Aesthetics of austerity in Toda Seiju's posters
MetadataShow full item record
Copyright © 2013 Monash University Publishing
Japanese Post-modern posters emerged as a powerful medium that captivated the world’s attention in the 1980s. Their significance arises from their distinctive aesthetics, designers’ attempts to create their own styles, the environment where posters are displayed, and the social and cultural conditions that nurture the creativity of Japanese designers. Among the prominent Japanese designers in the Post-modern poster design field, Toda Seiju is notable for his austerity aesthetics. To find out more, I interviewed him in his Tokyo office on 30 October 2008. This paper sheds light on Toda’s aesthetics of subtraction, and how it informs his design practice. Through three case studies, I suggest that Zen philosophy and aesthetics have been incorporated to produce the intended effects in Toda’s work, with or without his awareness.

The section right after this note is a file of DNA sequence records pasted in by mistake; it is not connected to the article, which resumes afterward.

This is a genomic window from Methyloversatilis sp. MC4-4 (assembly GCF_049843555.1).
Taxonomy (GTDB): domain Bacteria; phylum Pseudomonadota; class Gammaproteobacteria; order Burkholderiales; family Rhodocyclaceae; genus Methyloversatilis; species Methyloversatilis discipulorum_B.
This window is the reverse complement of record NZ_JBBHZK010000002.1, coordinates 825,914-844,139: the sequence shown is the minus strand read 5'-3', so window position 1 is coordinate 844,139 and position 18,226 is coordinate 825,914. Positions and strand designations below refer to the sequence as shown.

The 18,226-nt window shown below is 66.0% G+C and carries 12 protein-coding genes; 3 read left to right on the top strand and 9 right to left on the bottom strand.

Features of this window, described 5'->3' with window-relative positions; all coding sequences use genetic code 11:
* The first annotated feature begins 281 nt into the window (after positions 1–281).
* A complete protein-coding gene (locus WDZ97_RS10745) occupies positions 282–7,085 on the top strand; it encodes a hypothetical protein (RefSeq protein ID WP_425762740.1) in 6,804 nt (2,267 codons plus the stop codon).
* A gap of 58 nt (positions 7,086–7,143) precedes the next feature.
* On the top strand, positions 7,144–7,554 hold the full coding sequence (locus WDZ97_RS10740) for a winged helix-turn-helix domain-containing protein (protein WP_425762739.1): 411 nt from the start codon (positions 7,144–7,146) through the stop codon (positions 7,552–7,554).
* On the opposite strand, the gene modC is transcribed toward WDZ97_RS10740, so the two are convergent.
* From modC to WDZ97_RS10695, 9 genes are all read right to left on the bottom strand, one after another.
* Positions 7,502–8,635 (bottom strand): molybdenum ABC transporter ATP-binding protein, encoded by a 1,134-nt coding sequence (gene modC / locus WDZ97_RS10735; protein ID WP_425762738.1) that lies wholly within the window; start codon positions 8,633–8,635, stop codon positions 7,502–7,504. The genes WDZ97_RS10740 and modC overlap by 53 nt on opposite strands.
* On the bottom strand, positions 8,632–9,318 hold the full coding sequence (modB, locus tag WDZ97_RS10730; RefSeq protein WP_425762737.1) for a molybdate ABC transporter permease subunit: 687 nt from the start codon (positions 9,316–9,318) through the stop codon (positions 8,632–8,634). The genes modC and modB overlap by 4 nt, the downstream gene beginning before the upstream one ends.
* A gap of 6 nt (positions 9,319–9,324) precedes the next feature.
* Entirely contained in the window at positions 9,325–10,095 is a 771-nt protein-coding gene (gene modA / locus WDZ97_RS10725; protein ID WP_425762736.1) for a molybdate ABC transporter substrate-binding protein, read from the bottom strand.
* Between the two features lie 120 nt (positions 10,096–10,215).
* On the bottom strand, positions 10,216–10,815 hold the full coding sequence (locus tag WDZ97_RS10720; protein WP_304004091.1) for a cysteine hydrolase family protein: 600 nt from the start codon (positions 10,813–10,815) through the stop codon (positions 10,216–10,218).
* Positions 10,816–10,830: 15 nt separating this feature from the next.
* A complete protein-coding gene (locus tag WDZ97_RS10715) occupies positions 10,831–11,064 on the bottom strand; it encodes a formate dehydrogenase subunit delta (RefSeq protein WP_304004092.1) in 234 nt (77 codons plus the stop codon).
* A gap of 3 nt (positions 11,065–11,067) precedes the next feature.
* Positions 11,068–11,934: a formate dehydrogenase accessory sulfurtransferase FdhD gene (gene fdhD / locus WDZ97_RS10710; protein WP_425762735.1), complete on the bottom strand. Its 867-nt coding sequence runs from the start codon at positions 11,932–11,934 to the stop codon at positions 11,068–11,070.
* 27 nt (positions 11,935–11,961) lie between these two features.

Showing items related by title, author, creator and subject.
Nguyen, Hung Ky (2014)My thesis argues that ambiguity and mystery are the essence of late 20th century Japanese posters. Through the use of qualitative and 'thick description' approach my thesis explores late 20th century Japanese poster ...
Nguyen, Hung Ky (2011)Since returning from a teaching trip in West Germany in 1967, and from an exploration across the Southern part of Asia, designer Sugiura Kohei has advocated an ‘Asian grammar of design’ as a new model for his graphic ...
Giambazi, Kelsey Ashe (2018)This creative production thesis considers how Japanese aesthetic philosophies have influenced textile design and art by examining its use, significance and representation in fashion and art in Australia. Correlations ...